“I got carried away and went out too hard” or “I didn’t know how the hills would affect me” are common post-race complaints. Races abroad can throw up ‘curveballs’ situations that can, and will, help you discover yourself and your limits. Eventually, this knowledge will go a long way in guiding you to avoid ‘beginner’ mistakes and make better decisions in future races.

    Offers unique experiences

    As far as possible, you should also ensure the race fits into your training schedule  – it could be the pinnacle of a training program, or perhaps a stepping stone to something bigger. Whichever the case, make sure the distance and race conditions fit into your training needs and experiences you sought for.

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    Mok Ying Ren running on Davidson Mesa, Colorado, USA

    Two-time SEA Games Gold medalist and winner of Christchurch Marathon 2011, Mok Ying Ren, had this to add: ‘it is important to be well informed about race details, such as being familiar with race route, terrain, and conditions, so as to maximize overseas race experience. You wouldn’t want to be forced to drop out of the race due to poor preparation, and waste your efforts, as well as race and travel fees!”

    Depending on your race objectives, Mok recommends a fast and flat course (such as the Gold Coast Marathon) if your aim is to lower your personal best or choose one of the 6 World Marathon Majors if the allure of its exclusivity appeals to you. For young families looking for both fun and run, look for events such as the Walt Disney World Marathon.

    Pick a race in a country that you’ve always wanted to visit, and use the opportunity to immerse in a new culture, experience the countryside, or meet new people.

    Sharpens foresight and planning

    Knowing that you can gain a lot from the experience, the next logical question is how you can prepare for a race abroad if you haven’t done many (or any!).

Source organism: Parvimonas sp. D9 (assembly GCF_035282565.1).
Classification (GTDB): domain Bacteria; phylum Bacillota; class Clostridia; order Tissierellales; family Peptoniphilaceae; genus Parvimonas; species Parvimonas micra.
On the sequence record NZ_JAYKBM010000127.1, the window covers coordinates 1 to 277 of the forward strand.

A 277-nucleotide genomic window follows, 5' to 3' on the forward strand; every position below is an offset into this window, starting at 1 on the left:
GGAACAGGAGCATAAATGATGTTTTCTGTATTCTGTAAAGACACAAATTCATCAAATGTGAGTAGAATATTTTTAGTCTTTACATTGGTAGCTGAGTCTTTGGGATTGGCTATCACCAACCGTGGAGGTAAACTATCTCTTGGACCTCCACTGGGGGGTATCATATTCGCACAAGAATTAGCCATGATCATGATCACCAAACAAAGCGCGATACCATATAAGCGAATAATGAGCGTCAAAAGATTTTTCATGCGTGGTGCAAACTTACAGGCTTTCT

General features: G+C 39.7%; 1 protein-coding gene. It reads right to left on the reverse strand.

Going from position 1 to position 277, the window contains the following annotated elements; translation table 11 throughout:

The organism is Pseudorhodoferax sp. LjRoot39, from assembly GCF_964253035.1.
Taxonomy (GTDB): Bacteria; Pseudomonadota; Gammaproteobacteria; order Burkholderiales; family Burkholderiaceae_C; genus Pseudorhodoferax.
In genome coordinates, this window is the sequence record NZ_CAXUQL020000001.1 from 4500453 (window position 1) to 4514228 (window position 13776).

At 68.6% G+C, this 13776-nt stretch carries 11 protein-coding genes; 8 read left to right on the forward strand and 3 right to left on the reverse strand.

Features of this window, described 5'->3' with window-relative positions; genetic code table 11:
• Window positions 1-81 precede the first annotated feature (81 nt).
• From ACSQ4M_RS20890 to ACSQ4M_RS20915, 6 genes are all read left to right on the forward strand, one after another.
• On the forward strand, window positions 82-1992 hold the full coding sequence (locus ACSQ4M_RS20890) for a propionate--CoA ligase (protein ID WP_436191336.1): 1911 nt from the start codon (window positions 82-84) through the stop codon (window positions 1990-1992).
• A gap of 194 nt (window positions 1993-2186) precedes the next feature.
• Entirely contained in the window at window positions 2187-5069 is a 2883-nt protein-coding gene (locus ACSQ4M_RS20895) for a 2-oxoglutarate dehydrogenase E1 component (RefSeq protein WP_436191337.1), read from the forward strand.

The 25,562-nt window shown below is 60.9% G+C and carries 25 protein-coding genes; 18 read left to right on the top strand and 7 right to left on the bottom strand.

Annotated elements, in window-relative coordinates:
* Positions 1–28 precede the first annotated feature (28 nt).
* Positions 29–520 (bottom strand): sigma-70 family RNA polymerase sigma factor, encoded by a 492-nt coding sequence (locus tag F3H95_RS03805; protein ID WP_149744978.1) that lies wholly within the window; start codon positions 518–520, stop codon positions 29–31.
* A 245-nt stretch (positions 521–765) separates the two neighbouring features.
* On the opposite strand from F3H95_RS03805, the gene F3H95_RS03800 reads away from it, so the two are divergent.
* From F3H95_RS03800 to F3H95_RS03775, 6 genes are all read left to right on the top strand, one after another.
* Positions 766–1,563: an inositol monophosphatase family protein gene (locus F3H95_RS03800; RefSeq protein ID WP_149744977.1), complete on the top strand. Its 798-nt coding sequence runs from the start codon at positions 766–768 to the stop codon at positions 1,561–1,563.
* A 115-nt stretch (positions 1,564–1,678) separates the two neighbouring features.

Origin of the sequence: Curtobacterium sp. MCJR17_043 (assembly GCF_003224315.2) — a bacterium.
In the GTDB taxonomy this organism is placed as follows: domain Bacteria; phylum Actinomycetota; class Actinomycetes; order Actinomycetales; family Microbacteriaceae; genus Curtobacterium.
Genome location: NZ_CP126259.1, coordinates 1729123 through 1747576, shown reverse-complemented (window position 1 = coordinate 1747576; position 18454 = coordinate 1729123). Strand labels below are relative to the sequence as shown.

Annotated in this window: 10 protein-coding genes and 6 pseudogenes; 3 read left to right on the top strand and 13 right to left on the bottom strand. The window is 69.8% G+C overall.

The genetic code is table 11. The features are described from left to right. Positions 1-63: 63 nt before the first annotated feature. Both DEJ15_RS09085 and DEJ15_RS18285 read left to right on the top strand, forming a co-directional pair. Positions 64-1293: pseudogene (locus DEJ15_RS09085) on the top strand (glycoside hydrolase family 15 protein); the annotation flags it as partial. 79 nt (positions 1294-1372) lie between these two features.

For starters, I would suggest you modify your training and preparation to mimic race-day conditions as far as possible. Otherwise, try switching up your usual training routine by adding in new elements – different routes, run at different times of the day, or start faster than normal. This will afford you the confidence to perform even when conditions are out-of-the-norm for you. That said, I will advise runners who are preparing for an overseas race to stick to snacks and drinks that they are used to – the last thing anyone wants is the last minute dietary issue before a much-awaited overseas race!

    While it’s not always possible to personally check out the course before race day, you can search out this information on blogs and forums. Leverage on lessons gleaned from others’ mistakes to avoid having to go through the learning pains yourself. For me, I will always try and recee the hardest parts of the course, the likely race-day weather conditions, how well organized the race is as well as any tips for race kit.

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    Ben Moreau running the Sydney Blackmores Marathon when he was based in Australia. He has run in more than 20 countries. Photo credits: ONEATHLETE / MOREAU

    Presents a memorable opportunity to relax

    As a parting note, I would strongly encourage you to just go out there and enjoy the experience! I have so many fond memories of races abroad that I wouldn’t trade for anything – running through mills in Milan, around golf courses in Algeria, or up and down mountains in Hong Kong. When you run anywhere for the first time, it is normal to feel the nerves – but, try and remember that feeling because when you look back it will be a memorable experience for times’ sake. This isn’t always easy to do when racing overseas but I will strongly encourage you to give it a try!

    Please also ensure you recover well afterward. Often the nerves and stresses of traveling can be more draining than you realize and it’s very common to feel lethargic or even under the weather for up to a week after an overseas “race-cation” – ease back into training slowly. If you can work this recovery for a few days to slowly enjoy your overseas travel by being a tourist  – all the better!

    Ben Moreau IMG_2455
    Ben Moreau is a Commonwealth Games athlete from England, and has raced in more than 20 countries. His marathon personal best is 2:15:52 (2013 Fukuoka, Japan), and is managed by ONEathlete. He is currently the Innovation Director of an MNC based in Singapore.

    ST: Music to the ears!

    This article was first published in The Sunday Times on 15 July 2018.

    #AskMok

    1. I am used to jogging while listening to music. Is this advisable? – Eunice Lai
    2. Is it safe to listen to music while running? – Ernest 
    3. What’s your favorite playlist when you’re running? – Sheryl